Note: This Text replaces an earlier blog version.
FAIR AND SAFE RIDES FOR ALL
Ask any small business owner and they will tell you it is a day to day struggle to keep operations running efficiently and make a living doing so. Running a business in Rhode Island presents a number of additional challenges, but try running a business that is heavily regulated, restricted to operate in specific geographical areas and has its service charges set by a public board. Now imagine your competition is a multi-billion dollar international company that provides the same service without being subject to the same rules, regulations or taxes and fees. Welcome to the taxi and livery business in Rhode Island.
Historically, the for-hire transportation industry has never been adverse to competition and that holds true today. The taxi and livery industry has survived and thrived for decades despite the various and expanding choices consumers have for alternative transportation options. Every new competitor in the business of for-hire services has entered the market by seeking approval from the regulatory body tasked with oversight of the industry, the Division of Public Utilities Commission (DPUC). Yet the most recent entrants into the for-for-hire transportation sector, Transportation Network Companies (TNC) or publicly known as Uber and Lyft, have taken a different approach. In short, they entered the market without receiving approval from the DPUC and began offering services in direct competition with the longstanding law abiding companies.
A recent editorial in the Providence Journal “Regulate RI ride hailing” (5/6/16) highlighted bills introduced in the Rhode Island General Assembly under the leadership of Sen. Maryellen Goodwin and Rep. John Edwards. The New England Livery Association (NELA) agrees that the General Assembly needs to act this session in order to provide regulations and laws governing TNCs, but we differ from the Providence Journal on which bill sets forth the fairest framework. In order to achieve a level playing field, TNCs should be subjected to the same regulations governing the following key issues; driver background checks, clear and conspicuous vehicle markings, an insurance plan that will provide the necessary coverage for all parties, vehicle inspections and sales tax applied to fares. Rep. Edwards bill comes closest to establishing framework that NELA supports.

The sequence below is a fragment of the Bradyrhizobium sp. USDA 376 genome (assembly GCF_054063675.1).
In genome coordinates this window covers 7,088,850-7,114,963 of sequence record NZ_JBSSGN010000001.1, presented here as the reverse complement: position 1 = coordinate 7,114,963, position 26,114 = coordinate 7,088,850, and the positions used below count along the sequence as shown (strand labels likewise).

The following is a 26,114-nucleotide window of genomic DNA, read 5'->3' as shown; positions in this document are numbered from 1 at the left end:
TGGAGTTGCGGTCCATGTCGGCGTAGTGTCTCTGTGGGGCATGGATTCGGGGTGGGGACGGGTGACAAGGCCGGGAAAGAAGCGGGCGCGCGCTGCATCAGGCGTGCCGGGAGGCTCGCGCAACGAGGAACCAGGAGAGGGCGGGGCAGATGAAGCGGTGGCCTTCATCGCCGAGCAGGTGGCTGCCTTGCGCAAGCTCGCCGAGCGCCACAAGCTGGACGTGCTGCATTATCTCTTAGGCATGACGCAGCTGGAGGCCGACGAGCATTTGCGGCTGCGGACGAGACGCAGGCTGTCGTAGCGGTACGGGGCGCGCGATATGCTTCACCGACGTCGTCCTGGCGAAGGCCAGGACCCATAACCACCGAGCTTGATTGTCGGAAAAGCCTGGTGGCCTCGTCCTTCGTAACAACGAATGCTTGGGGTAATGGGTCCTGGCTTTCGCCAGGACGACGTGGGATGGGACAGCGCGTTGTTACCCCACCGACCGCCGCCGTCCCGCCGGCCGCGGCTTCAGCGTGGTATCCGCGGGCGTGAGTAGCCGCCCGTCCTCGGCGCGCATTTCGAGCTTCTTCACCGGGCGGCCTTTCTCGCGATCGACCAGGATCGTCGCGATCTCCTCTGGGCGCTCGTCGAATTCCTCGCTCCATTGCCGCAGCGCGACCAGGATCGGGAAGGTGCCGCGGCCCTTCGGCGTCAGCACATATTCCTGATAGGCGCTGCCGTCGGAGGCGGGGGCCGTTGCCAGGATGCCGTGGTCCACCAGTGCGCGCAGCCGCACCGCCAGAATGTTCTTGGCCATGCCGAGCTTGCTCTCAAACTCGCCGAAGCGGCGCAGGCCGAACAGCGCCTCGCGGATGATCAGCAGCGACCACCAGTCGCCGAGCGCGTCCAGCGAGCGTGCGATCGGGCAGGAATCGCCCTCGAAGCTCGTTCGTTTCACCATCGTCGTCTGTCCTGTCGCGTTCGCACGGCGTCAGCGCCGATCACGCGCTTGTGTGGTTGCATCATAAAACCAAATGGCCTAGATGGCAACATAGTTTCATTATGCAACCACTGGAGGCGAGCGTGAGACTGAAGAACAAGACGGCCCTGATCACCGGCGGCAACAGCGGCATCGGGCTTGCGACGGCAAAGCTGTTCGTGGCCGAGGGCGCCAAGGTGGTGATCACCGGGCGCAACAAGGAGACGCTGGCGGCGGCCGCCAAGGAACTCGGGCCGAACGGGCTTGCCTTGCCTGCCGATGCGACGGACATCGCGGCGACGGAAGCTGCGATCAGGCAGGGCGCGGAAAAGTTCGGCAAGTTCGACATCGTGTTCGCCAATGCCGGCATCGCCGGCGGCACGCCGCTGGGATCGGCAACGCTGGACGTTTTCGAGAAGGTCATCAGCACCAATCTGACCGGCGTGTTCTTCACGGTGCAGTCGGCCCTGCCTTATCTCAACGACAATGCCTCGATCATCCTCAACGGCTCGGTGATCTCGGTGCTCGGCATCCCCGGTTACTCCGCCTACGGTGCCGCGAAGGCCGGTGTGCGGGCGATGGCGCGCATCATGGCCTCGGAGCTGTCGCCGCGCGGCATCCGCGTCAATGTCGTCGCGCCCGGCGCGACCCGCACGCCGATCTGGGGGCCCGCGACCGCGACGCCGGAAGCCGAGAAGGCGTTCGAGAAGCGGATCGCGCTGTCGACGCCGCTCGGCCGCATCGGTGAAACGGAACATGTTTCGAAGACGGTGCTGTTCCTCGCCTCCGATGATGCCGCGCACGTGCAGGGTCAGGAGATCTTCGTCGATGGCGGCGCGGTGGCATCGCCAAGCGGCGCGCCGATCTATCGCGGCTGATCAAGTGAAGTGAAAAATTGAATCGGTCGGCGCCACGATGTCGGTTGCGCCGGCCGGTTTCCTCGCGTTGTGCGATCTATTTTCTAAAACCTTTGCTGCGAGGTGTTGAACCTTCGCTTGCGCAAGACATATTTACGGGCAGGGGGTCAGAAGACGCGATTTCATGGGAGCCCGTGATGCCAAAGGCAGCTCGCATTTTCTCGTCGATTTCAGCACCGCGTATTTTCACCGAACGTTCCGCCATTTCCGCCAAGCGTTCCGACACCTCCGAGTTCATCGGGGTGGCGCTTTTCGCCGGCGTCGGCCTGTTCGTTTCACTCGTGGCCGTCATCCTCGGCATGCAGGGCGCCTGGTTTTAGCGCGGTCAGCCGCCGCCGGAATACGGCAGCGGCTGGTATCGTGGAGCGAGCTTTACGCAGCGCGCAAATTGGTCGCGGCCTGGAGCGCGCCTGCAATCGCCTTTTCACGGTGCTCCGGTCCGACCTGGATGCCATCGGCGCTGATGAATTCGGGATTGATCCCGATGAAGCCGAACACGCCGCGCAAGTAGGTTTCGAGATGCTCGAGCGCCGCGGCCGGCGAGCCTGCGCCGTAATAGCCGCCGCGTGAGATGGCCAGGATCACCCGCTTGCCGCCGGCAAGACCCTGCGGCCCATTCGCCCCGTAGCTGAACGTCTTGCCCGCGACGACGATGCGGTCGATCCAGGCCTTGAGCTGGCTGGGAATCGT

Passenger safety has always been a priority of the for-hire transportation industry and NELA supports a national criminal background check that includes fingerprints and must be submitted to the FBI and administered by a local law enforcement entity. This background check process has been endorsed by top state law enforcement officials and is currently implemented in the cities of Houston and New York. It provides a higher standard of review not required for many NELA member drivers but in the effort to establish a uniform and proven system we stand ready to adopt this standard to ensure passenger safety.
In the effort to provide passengers with a safe ride experience, NELA is adamant that each TNC vehicle must be clearly identified with a marking that would allow for a passenger and law enforcement to recognize vehicles that provide ride services. In addition, we recommend the establishment of a state certified process that would require TNC drivers to submit their name and vehicle registration in order to ensure that the vehicle has met the required safety and insurance qualifications.
Finally, TNCs should be required to collect and remit the sales tax as it is currently applied to taxi and limousine services. Not only is this a fairness issue in the marketplace but the state is losing out on tax revenue.
NELA members understand that innovative ideas and concepts are part of a growing and expanding economy and our membership stands ready to fairly and openly compete for customers. Yet rules must be applied consistently regardless of how the paying passenger gets from one location to the next. We are supportive of the legislative intent to finally set forth a regulatory framework for TNCs and look forward to finding a compromise that establishes a fair, equitable and reasonable regulatory environment that ensures safe and efficient services for all.
Rick Szilagyi is the CEO of the New England Livery Association which is a non-profit corporation dedicated to promoting quality service and management in the ground transportation industry throughout New England.